Around the same time, Louis Pasteur and Robert Koch put together the relationship between pathogens (germs) and disease, now referred to as “Germ Theory.”  This theory is the basis of microbiology and all medicine today, including vaccines, medical treatment, and disease prevention. Until we knew the pathway to disease, we did not know how to disrupt it. Still, it took four decades, from the 1850s all the way to the 1890s to finally accepted the concept of pathogens external to the body. I say “finally” because microorganisms were discovered in the 17th century. Nonetheless, if you want to know more about the current dismissal of science in the 21st century, check out germ theory denialism, which purports that rather than germs causing disease, disease generates germs. There clearly is room for both to be credible, but all studies current and historical have supported the germ theory. For a serious debate, you can find the full argument here.

“Not believing” is what Public Policy Researcher, Leah Ginnivan has termed the “Semmelweis Reflex,” the kneejerk rejection of new evidence contradicting established norms. And, so we continue to ignore new evidence which contradicts what we have believed our entire lives. Yet, science continues to reveal more and in greater detail how best to maintain our health, cure disease, and prevent illness.

(Note: I encourage you to read this article. Then, think about the COVID-19 deniers, the anti-vaxxers, and the no-mask population.)

COVID-19 and Confusion

During the COVID-19 pandemic, many of us found ourselves struggling between our beliefs/expectations, our wanting to “know”, and the false equivalence between COVID-19 and the flu (influenza). On top of this, public health officials who outlined “safe” social behaviors that would minimize the risks of becoming infected were accused of trampling on individual liberties. It remains difficult to accept as fact that each of us could inadvertently pose a life-threatening risk to those around us if we are not vaccinated or proactive in our defense against this virus.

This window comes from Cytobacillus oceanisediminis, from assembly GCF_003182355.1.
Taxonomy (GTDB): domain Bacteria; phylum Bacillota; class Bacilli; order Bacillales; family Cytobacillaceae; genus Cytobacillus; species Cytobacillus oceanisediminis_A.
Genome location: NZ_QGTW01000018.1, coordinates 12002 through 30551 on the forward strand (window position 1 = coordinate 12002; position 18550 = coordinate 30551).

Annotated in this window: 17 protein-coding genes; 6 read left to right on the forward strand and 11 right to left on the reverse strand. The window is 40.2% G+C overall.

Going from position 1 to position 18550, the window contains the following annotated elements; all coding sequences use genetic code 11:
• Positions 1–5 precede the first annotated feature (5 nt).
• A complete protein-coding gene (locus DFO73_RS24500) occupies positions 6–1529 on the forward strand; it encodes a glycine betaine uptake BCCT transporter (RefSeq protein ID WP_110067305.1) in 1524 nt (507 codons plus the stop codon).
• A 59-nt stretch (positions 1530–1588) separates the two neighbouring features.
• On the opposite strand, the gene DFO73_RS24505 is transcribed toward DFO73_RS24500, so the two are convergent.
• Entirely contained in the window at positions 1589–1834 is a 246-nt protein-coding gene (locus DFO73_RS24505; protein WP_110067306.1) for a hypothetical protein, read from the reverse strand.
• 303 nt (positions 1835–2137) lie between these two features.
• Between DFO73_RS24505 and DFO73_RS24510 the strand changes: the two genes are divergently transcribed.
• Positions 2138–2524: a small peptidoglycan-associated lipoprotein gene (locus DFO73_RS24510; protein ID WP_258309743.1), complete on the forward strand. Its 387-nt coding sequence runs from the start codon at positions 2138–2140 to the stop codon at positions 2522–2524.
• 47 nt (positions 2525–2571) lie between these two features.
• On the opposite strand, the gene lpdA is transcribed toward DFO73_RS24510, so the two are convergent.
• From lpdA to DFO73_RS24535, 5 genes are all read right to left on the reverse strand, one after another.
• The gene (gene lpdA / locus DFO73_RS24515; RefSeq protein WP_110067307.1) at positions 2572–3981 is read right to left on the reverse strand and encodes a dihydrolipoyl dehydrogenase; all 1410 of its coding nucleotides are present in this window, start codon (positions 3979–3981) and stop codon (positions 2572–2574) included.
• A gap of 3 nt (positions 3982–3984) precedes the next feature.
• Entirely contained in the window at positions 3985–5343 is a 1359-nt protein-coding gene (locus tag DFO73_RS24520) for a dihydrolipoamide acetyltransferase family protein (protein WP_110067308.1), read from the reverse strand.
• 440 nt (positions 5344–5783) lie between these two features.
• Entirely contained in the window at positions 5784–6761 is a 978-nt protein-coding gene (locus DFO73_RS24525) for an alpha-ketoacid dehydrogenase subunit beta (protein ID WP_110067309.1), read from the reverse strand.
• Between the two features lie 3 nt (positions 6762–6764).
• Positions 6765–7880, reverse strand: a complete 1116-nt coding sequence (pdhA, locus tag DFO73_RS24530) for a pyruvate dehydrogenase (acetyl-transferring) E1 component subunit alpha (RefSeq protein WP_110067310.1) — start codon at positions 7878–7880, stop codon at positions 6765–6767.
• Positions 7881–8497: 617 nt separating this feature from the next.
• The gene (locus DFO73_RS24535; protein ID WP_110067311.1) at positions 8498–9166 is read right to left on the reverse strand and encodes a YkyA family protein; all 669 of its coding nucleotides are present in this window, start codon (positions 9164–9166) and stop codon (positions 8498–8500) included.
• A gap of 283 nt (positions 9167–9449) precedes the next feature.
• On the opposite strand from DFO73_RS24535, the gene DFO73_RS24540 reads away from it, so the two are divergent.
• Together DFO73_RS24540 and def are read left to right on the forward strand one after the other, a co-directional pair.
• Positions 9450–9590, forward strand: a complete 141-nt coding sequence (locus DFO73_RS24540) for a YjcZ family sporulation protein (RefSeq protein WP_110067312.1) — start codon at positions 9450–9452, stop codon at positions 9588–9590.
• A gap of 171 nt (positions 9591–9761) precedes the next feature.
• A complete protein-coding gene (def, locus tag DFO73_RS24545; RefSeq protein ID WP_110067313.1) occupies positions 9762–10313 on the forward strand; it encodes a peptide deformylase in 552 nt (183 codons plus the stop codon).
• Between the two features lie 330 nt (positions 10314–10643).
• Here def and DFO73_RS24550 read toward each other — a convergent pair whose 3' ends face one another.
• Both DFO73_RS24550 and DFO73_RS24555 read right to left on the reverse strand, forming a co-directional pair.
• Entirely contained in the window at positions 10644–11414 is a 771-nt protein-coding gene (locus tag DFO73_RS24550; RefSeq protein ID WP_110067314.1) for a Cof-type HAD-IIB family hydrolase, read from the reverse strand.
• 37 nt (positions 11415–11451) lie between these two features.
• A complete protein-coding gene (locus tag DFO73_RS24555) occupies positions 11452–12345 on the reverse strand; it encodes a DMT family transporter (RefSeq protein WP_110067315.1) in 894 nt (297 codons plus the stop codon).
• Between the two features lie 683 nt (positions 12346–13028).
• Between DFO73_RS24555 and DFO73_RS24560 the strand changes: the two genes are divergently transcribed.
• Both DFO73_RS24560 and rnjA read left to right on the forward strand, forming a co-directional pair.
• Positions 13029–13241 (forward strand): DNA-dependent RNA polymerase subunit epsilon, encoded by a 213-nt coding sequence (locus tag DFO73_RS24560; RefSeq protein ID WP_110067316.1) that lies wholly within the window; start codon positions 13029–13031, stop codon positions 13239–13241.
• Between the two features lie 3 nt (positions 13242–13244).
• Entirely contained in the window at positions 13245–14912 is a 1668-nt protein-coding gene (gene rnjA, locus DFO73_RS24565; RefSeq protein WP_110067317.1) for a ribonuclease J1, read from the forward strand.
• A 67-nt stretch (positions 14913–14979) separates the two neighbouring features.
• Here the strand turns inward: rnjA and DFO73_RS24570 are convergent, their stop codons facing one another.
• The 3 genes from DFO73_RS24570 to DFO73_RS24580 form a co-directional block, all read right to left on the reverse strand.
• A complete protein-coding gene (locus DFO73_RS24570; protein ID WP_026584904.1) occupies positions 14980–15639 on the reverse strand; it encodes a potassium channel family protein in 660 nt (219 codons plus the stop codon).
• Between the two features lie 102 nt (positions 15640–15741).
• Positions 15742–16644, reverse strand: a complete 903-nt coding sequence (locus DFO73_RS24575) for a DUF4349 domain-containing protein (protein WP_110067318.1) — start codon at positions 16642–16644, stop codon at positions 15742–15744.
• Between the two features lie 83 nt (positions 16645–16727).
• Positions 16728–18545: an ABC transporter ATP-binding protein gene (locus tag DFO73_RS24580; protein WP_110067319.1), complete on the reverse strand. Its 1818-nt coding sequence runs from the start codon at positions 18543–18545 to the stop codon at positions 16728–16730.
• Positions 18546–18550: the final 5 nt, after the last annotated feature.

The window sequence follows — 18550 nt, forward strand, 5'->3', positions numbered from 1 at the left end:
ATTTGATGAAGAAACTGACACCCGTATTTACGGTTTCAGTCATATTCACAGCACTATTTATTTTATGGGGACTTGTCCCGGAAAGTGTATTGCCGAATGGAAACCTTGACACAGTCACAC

In the January 21st issue of Chemical and Engineering News, Ryan Cross wrote, “The confluence of rapidly evolving science, mixed messaging, misinformation, and flagrant politicization in the U.S. is creating a perfect storm for eroding trust in science.” The justification behind rejecting any or all COVID regulations was not only a lack of trust in science, but also in the CDC, public health, and in all government agencies. Unfortunately, this sentiment continues with the anti-vax movement.

We will never know how many people died or suffered needlessly. What we do know is that wearing a mask, social distancing, and the lockdowns helped us avoid an even greater death toll. At this time, with so many vaccinated, the number of infections and deaths has dropped dramatically. However, we are being warned that COVID is not gone, will continually mutate, and we must be vigilant.

Still, we have those who deny the legitimacy of recommendations made to end this pandemic while summarily dismissing the reality of COVID and the pandemic itself.

How to Make Room for What We Do Not Know

It is time for everyone who cares for patients to look at their own position regarding new science versus current practices. All of us fight for our own relevance and what we have known to be true. But truth in science is hardly absolute. There are always exceptions and change is imminent.